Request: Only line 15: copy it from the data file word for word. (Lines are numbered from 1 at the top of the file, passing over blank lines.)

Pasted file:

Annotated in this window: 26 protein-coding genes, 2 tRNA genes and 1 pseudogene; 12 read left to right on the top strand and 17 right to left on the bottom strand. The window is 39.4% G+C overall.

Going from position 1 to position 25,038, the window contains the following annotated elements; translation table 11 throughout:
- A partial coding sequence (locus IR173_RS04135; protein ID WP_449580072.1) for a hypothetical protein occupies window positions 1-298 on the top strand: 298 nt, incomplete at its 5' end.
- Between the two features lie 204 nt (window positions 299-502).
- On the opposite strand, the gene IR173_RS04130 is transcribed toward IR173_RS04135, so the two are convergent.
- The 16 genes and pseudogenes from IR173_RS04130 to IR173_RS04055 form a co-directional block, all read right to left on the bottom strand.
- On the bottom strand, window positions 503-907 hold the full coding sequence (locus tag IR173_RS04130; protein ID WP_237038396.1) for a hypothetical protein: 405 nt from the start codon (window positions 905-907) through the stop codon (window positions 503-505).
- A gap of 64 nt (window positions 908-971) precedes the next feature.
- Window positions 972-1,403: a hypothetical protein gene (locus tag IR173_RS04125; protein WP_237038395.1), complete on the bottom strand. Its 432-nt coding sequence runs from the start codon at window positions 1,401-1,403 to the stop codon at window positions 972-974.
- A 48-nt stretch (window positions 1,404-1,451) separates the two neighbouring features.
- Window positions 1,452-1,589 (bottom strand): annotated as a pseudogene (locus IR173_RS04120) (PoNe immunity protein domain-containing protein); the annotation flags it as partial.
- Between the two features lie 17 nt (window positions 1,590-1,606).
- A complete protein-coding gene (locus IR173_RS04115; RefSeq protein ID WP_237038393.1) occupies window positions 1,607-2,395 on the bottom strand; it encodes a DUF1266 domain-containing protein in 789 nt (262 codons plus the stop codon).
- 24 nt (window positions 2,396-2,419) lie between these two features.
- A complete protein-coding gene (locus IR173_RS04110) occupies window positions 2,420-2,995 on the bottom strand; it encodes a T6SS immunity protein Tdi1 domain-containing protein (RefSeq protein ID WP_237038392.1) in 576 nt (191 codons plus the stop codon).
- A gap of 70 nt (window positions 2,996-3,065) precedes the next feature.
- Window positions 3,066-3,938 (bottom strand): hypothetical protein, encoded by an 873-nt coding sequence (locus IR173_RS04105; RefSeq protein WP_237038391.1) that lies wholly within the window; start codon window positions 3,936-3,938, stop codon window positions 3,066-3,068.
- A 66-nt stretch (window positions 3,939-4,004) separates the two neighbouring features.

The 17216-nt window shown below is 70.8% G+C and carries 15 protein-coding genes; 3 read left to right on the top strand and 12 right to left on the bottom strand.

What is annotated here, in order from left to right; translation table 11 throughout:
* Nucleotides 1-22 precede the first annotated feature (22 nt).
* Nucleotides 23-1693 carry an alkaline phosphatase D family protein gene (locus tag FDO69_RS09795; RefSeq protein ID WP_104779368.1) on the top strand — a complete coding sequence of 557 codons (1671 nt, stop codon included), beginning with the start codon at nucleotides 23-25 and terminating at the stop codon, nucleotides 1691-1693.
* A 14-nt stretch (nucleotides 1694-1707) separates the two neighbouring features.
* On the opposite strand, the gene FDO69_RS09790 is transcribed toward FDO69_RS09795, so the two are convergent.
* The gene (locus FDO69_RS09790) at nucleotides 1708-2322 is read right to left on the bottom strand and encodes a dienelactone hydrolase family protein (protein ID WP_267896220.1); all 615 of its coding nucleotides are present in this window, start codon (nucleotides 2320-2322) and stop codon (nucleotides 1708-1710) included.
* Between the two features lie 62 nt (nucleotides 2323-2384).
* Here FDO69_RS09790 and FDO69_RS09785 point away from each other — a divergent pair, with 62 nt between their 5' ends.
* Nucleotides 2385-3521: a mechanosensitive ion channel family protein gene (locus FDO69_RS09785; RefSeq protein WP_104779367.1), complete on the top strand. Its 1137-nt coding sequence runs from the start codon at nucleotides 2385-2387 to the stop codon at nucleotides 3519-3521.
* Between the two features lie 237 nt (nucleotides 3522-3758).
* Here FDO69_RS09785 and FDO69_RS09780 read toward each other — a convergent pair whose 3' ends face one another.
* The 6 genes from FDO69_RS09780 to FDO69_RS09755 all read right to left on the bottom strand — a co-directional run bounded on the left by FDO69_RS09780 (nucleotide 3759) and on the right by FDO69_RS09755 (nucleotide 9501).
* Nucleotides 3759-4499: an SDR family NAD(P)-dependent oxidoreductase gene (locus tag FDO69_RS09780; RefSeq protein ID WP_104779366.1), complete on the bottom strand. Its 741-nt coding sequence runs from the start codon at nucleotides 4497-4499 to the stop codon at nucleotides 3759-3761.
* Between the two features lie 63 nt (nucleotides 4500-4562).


- A complete protein-coding gene (locus IR173_RS04110) occupies window positions 2,420-2,995 on the bottom strand; it encodes a T6SS immunity protein Tdi1 domain-containing protein (RefSeq protein ID WP_237038392.1) in 576 nt (191 codons plus the stop codon).